29 January 2021

The impact of COVID-19 shutdowns on the calculation of weekly compensation

The recent COVID-19 pandemic has changed the way we do a lot of things, and the impact of the COVID-19 shut down on calculation of weekly compensation was considered in the context of section 37 of the Workers Compensation Act 1987 (1987 Act) in the matter of Watson v Murrays Australia Pty Ltd [2021] NSWWCC 9.

Background

The worker injured his lower back on 30 July 2018, and the respondent accepted liability for this injury as well as a consequential hernia which occurred during rehabilitation.

The worker was partially incapacitated and had returned to work for more than 15 hours per week. Under section 37(2)(b) of the 1987 Act, the worker was entitled to weekly compensation at 95% of his pre-injury average weekly (PIAWE) less earnings in employment, and the insurer was paying weekly compensation on this basis.

On 19 March 2020 the worker was stood down from work due to the impact of the COVID-19 pandemic. He received Job Keeper payments, which Arbitrator Burge observed formed part of his assessable earnings.

The worker argued he should be entitled to ongoing weekly payments at 95% of his PIAWE less earnings in accordance with section 37(2) of the 1987 Act because he was working more than 15 hours per week until he was stood down.

The worker argued that, once a return to work for more than 15 hours per week had occurred, the requirements of section 37(2) of the 1987 Act are satisfied and, therefore, any entitlement from that time onwards must be calculated by reference to section 37(2) using 95% PIAWE, even if in subsequent weeks they work less than 15 hours per week.

He argued the intention of section 37 was to encourage workers to return to work, and he had complied with the terms of the section. He further argued that, but for the pandemic, he would have continued carrying out his usual duties for more than 15 hours per week, and he should not be penalised by having his weekly compensation reduced as a consequence of his employer’s business closing in such extraordinary circumstances.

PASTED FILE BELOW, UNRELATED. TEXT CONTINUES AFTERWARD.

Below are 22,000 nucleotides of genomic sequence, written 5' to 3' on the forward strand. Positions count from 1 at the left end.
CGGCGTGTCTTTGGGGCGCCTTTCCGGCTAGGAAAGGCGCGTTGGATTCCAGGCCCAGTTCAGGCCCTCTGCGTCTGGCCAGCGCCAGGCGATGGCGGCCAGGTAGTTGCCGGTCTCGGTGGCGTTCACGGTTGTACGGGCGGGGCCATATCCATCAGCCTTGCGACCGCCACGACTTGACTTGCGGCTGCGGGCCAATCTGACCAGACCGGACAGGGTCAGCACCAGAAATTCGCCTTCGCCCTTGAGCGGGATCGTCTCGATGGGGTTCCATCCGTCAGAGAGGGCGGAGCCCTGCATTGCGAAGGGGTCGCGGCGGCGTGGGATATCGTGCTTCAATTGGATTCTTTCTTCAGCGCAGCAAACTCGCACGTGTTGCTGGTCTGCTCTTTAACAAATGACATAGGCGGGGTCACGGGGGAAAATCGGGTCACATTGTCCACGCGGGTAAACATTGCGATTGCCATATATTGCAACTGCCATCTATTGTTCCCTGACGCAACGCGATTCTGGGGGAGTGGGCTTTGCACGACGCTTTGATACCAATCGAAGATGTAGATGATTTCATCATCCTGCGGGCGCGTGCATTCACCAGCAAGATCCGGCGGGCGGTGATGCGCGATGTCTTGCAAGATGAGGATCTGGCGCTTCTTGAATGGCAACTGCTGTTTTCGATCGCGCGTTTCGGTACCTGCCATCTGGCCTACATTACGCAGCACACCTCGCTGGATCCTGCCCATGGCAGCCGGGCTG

Conversely the employer argued the starting point should be 80% of PIAWE under section 37(3) of the 1987 Act, as the worker was not currently working more than 15 hours per week. The employer argued the interpretation advanced by the worker was not consistent with the wording or intent of the legislation.

Decision

Arbitrator Burge found that section 37(3) of the 1987 Act applied as the legislation had a temporal element and section 37(2) required the worker to be carrying out paid work of more than 15 hours per week.

The Arbitrator found that Division 2 of the 1987 Act contemplated weekly compensation being payable to an injured worker suffering incapacity for work as a result of a workplace injury, and Parliament had ‘envisaged the payments for lost income being made on a weekly basis referable to the incapacity and circumstances of an injured worker at any given time’.

Accordingly, the Arbitrator concluded there may be periods where an injured worker returns to work and satisfies the provisions of section 37(2) of the 1987 Act to qualify for higher rate, before having periods of total incapacity or partial incapacity which render them unable to work greater than 15 hours per week. In such circumstances, the amount of weekly compensation would alter in accordance with the provisions of the Act.

The Arbitrator concluded an injured worker cannot render section 37(3) of the 1987 Act irrelevant by merely working a single week, or a period of several weeks, for greater than 15 hours, then either ceasing work or working less than 15 hours per week.

While the Arbitrator accepted the worker’s stand-down was beyond his control and but for the COVID-19 pandemic he would have continued working, the statutory provisions did not allow him to take the circumstances into account.  

He ordered ongoing payment of weekly compensation in accordance with section 37(3) of the 1897 Act at the lower rate and taking into account Job Keeper payments.

Key takeaways

This decision is interesting because it provides some clarity for insurers when calculating weekly compensation entitlements where the worker has been stood down from work due to the COVID-19 pandemic, and confirms the calculation is to be made with regard to the current circumstances, and not what was occurring before the shutdowns that have occurred. The decision also confirms Job Keeper payments constitute earnings in relation to weekly compensation.

It is important insurers are aware of a worker’s current work circumstances, as COVID-19 related stand-down provides a basis to reduce weekly compensation payments, and on the other hand a return to work for more than 15 hours per week would entitle the worker to weekly payments of 95% of PIAWE less earnings. Each case needs to be considered on its own facts.

Authors: Kate Ralph & Mick Franco